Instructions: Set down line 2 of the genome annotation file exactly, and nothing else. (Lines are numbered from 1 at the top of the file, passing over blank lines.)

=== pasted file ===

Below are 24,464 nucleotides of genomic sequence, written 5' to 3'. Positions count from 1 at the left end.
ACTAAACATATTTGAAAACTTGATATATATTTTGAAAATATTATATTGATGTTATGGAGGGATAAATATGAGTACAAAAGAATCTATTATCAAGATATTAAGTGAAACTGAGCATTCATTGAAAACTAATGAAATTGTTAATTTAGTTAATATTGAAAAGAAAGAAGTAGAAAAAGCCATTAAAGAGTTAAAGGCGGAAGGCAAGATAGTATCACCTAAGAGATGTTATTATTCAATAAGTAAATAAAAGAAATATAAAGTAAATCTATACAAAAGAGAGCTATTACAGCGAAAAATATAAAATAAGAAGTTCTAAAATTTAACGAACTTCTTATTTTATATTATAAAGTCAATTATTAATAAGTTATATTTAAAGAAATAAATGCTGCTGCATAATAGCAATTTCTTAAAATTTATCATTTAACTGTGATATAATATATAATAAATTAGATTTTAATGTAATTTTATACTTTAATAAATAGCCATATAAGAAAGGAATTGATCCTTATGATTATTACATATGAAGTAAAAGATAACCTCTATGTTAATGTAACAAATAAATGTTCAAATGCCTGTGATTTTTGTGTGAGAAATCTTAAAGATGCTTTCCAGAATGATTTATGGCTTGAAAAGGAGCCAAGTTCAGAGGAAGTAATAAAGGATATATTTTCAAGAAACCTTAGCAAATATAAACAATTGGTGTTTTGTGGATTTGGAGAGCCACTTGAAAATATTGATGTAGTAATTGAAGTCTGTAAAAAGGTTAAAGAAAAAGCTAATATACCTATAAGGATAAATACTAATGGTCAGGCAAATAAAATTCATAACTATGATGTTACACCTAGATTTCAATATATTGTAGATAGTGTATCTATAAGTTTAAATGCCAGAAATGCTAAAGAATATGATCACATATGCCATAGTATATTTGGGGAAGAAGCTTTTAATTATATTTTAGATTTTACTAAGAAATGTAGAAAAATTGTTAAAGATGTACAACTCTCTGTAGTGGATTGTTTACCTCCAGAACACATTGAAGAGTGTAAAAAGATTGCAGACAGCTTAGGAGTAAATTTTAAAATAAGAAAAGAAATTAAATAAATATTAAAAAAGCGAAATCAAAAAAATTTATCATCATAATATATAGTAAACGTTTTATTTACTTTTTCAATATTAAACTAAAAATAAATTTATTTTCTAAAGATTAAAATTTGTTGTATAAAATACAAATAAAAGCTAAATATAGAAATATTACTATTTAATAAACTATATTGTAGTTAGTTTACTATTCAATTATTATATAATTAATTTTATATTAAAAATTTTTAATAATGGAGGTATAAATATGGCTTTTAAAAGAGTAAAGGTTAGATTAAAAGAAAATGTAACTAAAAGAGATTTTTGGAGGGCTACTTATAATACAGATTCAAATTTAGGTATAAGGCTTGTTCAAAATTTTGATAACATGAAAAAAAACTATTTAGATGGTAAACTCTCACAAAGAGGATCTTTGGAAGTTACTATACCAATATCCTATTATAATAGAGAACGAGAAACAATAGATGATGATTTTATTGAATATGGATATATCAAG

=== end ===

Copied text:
ACTAAACATATTTGAAAACTTGATATATATTTTGAAAATATTATATTGATGTTATGGAGGGATAAATATGAGTACAAAAGAATCTATTATCAAGATATTAAGTGAAACTGAGCATTCATTGAAAACTAATGAAATTGTTAATTTAGTTAATATTGAAAAGAAAGAAGTAGAAAAAGCCATTAAAGAGTTAAAGGCGGAAGGCAAGATAGTATCACCTAAGAGATGTTATTATTCAATAAGTAAATAAAAGAAATATAAAGTAAATCTATACAAAAGAGAGCTATTACAGCGAAAAATATAAAATAAGAAGTTCTAAAATTTAACGAACTTCTTATTTTATATTATAAAGTCAATTATTAATAAGTTATATTTAAAGAAATAAATGCTGCTGCATAATAGCAATTTCTTAAAATTTATCATTTAACTGTGATATAATATATAATAAATTAGATTTTAATGTAATTTTATACTTTAATAAATAGCCATATAAGAAAGGAATTGATCCTTATGATTATTACATATGAAGTAAAAGATAACCTCTATGTTAATGTAACAAATAAATGTTCAAATGCCTGTGATTTTTGTGTGAGAAATCTTAAAGATGCTTTCCAGAATGATTTATGGCTTGAAAAGGAGCCAAGTTCAGAGGAAGTAATAAAGGATATATTTTCAAGAAACCTTAGCAAATATAAACAATTGGTGTTTTGTGGATTTGGAGAGCCACTTGAAAATATTGATGTAGTAATTGAAGTCTGTAAAAAGGTTAAAGAAAAAGCTAATATACCTATAAGGATAAATACTAATGGTCAGGCAAATAAAATTCATAACTATGATGTTACACCTAGATTTCAATATATTGTAGATAGTGTATCTATAAGTTTAAATGCCAGAAATGCTAAAGAATATGATCACATATGCCATAGTATATTTGGGGAAGAAGCTTTTAATTATATTTTAGATTTTACTAAGAAATGTAGAAAAATTGTTAAAGATGTACAACTCTCTGTAGTGGATTGTTTACCTCCAGAACACATTGAAGAGTGTAAAAAGATTGCAGACAGCTTAGGAGTAAATTTTAAAATAAGAAAAGAAATTAAATAAATATTAAAAAAGCGAAATCAAAAAAATTTATCATCATAATATATAGTAAACGTTTTATTTACTTTTTCAATATTAAACTAAAAATAAATTTATTTTCTAAAGATTAAAATTTGTTGTATAAAATACAAATAAAAGCTAAATATAGAAATATTACTATTTAATAAACTATATTGTAGTTAGTTTACTATTCAATTATTATATAATTAATTTTATATTAAAAATTTTTAATAATGGAGGTATAAATATGGCTTTTAAAAGAGTAAAGGTTAGATTAAAAGAAAATGTAACTAAAAGAGATTTTTGGAGGGCTACTTATAATACAGATTCAAATTTAGGTATAAGGCTTGTTCAAAATTTTGATAACATGAAAAAAAACTATTTAGATGGTAAACTCTCACAAAGAGGATCTTTGGAAGTTACTATACCAATATCCTATTATAATAGAGAACGAGAAACAATAGATGATGATTTTATTGAATATGGATATATCAAG